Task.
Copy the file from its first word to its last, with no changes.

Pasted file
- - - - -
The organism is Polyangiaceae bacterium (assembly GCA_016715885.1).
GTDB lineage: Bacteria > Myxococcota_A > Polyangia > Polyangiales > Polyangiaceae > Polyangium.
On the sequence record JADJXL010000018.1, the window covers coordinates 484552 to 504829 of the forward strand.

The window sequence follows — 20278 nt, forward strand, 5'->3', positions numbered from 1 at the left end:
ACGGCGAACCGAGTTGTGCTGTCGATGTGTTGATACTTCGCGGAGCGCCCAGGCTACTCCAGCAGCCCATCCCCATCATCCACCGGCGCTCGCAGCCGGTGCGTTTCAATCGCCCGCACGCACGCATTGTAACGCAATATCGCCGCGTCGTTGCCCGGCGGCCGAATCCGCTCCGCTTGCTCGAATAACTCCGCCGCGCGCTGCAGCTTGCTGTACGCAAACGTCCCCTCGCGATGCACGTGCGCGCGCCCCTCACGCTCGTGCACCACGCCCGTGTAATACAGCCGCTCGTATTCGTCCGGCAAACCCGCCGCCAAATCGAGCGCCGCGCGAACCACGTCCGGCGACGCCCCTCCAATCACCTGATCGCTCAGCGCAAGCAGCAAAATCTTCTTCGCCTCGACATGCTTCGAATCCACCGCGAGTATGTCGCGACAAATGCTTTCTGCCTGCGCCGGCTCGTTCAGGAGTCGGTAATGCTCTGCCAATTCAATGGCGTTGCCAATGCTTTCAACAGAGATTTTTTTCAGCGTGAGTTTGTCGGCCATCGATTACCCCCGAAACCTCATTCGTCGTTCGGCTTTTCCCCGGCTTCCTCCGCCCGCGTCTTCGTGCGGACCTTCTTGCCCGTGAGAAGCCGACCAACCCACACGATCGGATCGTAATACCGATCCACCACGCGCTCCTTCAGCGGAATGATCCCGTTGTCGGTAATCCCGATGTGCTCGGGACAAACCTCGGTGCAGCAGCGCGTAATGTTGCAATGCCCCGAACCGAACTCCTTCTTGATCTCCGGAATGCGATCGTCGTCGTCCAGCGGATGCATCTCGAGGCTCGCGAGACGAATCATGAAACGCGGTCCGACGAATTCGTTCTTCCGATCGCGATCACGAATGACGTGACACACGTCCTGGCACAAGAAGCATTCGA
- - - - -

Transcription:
The organism is Polyangiaceae bacterium (assembly GCA_016715885.1).
GTDB lineage: Bacteria > Myxococcota_A > Polyangia > Polyangiales > Polyangiaceae > Polyangium.
On the sequence record JADJXL010000018.1, the window covers coordinates 484552 to 504829 of the forward strand.

The window sequence follows — 20278 nt, forward strand, 5'->3', positions numbered from 1 at the left end:
ACGGCGAACCGAGTTGTGCTGTCGATGTGTTGATACTTCGCGGAGCGCCCAGGCTACTCCAGCAGCCCATCCCCATCATCCACCGGCGCTCGCAGCCGGTGCGTTTCAATCGCCCGCACGCACGCATTGTAACGCAATATCGCCGCGTCGTTGCCCGGCGGCCGAATCCGCTCCGCTTGCTCGAATAACTCCGCCGCGCGCTGCAGCTTGCTGTACGCAAACGTCCCCTCGCGATGCACGTGCGCGCGCCCCTCACGCTCGTGCACCACGCCCGTGTAATACAGCCGCTCGTATTCGTCCGGCAAACCCGCCGCCAAATCGAGCGCCGCGCGAACCACGTCCGGCGACGCCCCTCCAATCACCTGATCGCTCAGCGCAAGCAGCAAAATCTTCTTCGCCTCGACATGCTTCGAATCCACCGCGAGTATGTCGCGACAAATGCTTTCTGCCTGCGCCGGCTCGTTCAGGAGTCGGTAATGCTCTGCCAATTCAATGGCGTTGCCAATGCTTTCAACAGAGATTTTTTTCAGCGTGAGTTTGTCGGCCATCGATTACCCCCGAAACCTCATTCGTCGTTCGGCTTTTCCCCGGCTTCCTCCGCCCGCGTCTTCGTGCGGACCTTCTTGCCCGTGAGAAGCCGACCAACCCACACGATCGGATCGTAATACCGATCCACCACGCGCTCCTTCAGCGGAATGATCCCGTTGTCGGTAATCCCGATGTGCTCGGGACAAACCTCGGTGCAGCAGCGCGTAATGTTGCAATGCCCCGAACCGAACTCCTTCTTGATCTCCGGAATGCGATCGTCGTCGTCCAGCGGATGCATCTCGAGGCTCGCGAGACGAATCATGAAACGCGGTCCGACGAATTCGTTCTTCCGATCGCGATCACGAATGACGTGACACACGTCCTGGCACAAGAAGCATTCGA